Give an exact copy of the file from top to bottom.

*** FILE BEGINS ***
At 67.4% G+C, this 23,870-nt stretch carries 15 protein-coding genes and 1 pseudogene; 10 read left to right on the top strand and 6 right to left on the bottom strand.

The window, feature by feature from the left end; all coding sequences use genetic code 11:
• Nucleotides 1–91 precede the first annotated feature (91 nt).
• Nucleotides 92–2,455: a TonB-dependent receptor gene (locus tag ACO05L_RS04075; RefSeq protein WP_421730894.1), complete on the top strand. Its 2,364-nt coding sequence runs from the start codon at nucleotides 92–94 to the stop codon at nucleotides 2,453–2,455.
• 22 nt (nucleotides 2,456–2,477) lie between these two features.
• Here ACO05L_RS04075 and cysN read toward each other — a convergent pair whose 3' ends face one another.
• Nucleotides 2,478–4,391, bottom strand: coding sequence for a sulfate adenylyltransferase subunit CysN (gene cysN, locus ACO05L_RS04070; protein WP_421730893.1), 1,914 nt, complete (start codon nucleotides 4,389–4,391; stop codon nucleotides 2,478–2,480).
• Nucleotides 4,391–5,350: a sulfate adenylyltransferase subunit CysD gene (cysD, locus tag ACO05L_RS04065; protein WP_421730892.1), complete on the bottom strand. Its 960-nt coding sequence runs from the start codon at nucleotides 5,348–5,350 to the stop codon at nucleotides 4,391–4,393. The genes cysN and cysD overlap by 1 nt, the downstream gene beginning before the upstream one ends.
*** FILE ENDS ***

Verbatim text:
At 67.4% G+C, this 23,870-nt stretch carries 15 protein-coding genes and 1 pseudogene; 10 read left to right on the top strand and 6 right to left on the bottom strand.

The window, feature by feature from the left end; all coding sequences use genetic code 11:
• Nucleotides 1–91 precede the first annotated feature (91 nt).
• Nucleotides 92–2,455: a TonB-dependent receptor gene (locus tag ACO05L_RS04075; RefSeq protein WP_421730894.1), complete on the top strand. Its 2,364-nt coding sequence runs from the start codon at nucleotides 92–94 to the stop codon at nucleotides 2,453–2,455.
• 22 nt (nucleotides 2,456–2,477) lie between these two features.
• Here ACO05L_RS04075 and cysN read toward each other — a convergent pair whose 3' ends face one another.
• Nucleotides 2,478–4,391, bottom strand: coding sequence for a sulfate adenylyltransferase subunit CysN (gene cysN, locus ACO05L_RS04070; protein WP_421730893.1), 1,914 nt, complete (start codon nucleotides 4,389–4,391; stop codon nucleotides 2,478–2,480).
• Nucleotides 4,391–5,350: a sulfate adenylyltransferase subunit CysD gene (cysD, locus tag ACO05L_RS04065; protein WP_421730892.1), complete on the bottom strand. Its 960-nt coding sequence runs from the start codon at nucleotides 5,348–5,350 to the stop codon at nucleotides 4,391–4,393. The genes cysN and cysD overlap by 1 nt, the downstream gene beginning before the upstream one ends.